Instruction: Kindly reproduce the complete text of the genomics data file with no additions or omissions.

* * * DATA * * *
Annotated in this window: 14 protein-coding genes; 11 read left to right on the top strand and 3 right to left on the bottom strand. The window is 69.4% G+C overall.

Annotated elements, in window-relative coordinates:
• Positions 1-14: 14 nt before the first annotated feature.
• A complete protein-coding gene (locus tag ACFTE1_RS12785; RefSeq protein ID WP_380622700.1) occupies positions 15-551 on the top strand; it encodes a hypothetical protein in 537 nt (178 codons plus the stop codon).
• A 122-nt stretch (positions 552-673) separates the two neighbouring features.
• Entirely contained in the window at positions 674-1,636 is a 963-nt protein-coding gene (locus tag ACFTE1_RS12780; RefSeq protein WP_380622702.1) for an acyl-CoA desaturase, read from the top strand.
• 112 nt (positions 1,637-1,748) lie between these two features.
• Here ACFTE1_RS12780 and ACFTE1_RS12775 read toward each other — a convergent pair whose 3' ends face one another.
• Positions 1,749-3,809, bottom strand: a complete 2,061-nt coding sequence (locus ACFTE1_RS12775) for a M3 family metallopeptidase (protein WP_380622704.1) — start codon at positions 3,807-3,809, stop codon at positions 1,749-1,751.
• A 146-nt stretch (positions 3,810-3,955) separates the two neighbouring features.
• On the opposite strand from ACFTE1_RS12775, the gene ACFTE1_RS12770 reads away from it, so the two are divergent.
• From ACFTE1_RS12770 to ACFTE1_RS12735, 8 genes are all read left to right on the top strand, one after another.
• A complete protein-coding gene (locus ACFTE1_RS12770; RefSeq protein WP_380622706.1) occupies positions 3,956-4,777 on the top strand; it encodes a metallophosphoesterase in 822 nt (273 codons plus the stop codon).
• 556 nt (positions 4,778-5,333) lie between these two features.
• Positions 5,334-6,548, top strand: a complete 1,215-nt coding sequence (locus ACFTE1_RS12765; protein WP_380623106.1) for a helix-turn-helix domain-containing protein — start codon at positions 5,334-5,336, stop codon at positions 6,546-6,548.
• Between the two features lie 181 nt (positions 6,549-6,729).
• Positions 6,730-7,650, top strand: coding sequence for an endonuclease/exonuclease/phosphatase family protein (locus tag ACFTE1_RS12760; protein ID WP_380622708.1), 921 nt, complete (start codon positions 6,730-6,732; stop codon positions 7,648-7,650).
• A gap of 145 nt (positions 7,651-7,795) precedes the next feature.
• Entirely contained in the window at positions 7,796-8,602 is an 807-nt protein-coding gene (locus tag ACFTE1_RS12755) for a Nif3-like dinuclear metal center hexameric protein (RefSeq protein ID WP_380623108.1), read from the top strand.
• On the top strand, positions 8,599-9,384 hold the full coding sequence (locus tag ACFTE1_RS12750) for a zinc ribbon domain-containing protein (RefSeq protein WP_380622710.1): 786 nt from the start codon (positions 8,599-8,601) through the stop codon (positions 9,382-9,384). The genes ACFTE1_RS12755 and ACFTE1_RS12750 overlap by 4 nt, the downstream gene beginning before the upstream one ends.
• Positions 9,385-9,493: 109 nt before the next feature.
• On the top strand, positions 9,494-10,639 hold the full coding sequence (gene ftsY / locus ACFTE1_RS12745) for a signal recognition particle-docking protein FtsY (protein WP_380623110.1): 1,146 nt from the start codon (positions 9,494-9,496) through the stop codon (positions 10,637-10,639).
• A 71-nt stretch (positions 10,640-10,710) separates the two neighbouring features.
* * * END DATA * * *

Annotated in this window: 14 protein-coding genes; 11 read left to right on the top strand and 3 right to left on the bottom strand. The window is 69.4% G+C overall.

Annotated elements, in window-relative coordinates:
• Positions 1-14: 14 nt before the first annotated feature.
• A complete protein-coding gene (locus tag ACFTE1_RS12785; RefSeq protein ID WP_380622700.1) occupies positions 15-551 on the top strand; it encodes a hypothetical protein in 537 nt (178 codons plus the stop codon).
• A 122-nt stretch (positions 552-673) separates the two neighbouring features.
• Entirely contained in the window at positions 674-1,636 is a 963-nt protein-coding gene (locus tag ACFTE1_RS12780; RefSeq protein WP_380622702.1) for an acyl-CoA desaturase, read from the top strand.
• 112 nt (positions 1,637-1,748) lie between these two features.
• Here ACFTE1_RS12780 and ACFTE1_RS12775 read toward each other — a convergent pair whose 3' ends face one another.
• Positions 1,749-3,809, bottom strand: a complete 2,061-nt coding sequence (locus ACFTE1_RS12775) for a M3 family metallopeptidase (protein WP_380622704.1) — start codon at positions 3,807-3,809, stop codon at positions 1,749-1,751.
• A 146-nt stretch (positions 3,810-3,955) separates the two neighbouring features.
• On the opposite strand from ACFTE1_RS12775, the gene ACFTE1_RS12770 reads away from it, so the two are divergent.
• From ACFTE1_RS12770 to ACFTE1_RS12735, 8 genes are all read left to right on the top strand, one after another.
• A complete protein-coding gene (locus ACFTE1_RS12770; RefSeq protein WP_380622706.1) occupies positions 3,956-4,777 on the top strand; it encodes a metallophosphoesterase in 822 nt (273 codons plus the stop codon).
• 556 nt (positions 4,778-5,333) lie between these two features.
• Positions 5,334-6,548, top strand: a complete 1,215-nt coding sequence (locus ACFTE1_RS12765; protein WP_380623106.1) for a helix-turn-helix domain-containing protein — start codon at positions 5,334-5,336, stop codon at positions 6,546-6,548.
• Between the two features lie 181 nt (positions 6,549-6,729).
• Positions 6,730-7,650, top strand: coding sequence for an endonuclease/exonuclease/phosphatase family protein (locus tag ACFTE1_RS12760; protein ID WP_380622708.1), 921 nt, complete (start codon positions 6,730-6,732; stop codon positions 7,648-7,650).
• A gap of 145 nt (positions 7,651-7,795) precedes the next feature.
• Entirely contained in the window at positions 7,796-8,602 is an 807-nt protein-coding gene (locus tag ACFTE1_RS12755) for a Nif3-like dinuclear metal center hexameric protein (RefSeq protein ID WP_380623108.1), read from the top strand.
• On the top strand, positions 8,599-9,384 hold the full coding sequence (locus tag ACFTE1_RS12750) for a zinc ribbon domain-containing protein (RefSeq protein WP_380622710.1): 786 nt from the start codon (positions 8,599-8,601) through the stop codon (positions 9,382-9,384). The genes ACFTE1_RS12755 and ACFTE1_RS12750 overlap by 4 nt, the downstream gene beginning before the upstream one ends.
• Positions 9,385-9,493: 109 nt before the next feature.
• On the top strand, positions 9,494-10,639 hold the full coding sequence (gene ftsY / locus ACFTE1_RS12745) for a signal recognition particle-docking protein FtsY (protein WP_380623110.1): 1,146 nt from the start codon (positions 9,494-9,496) through the stop codon (positions 10,637-10,639).
• A 71-nt stretch (positions 10,640-10,710) separates the two neighbouring features.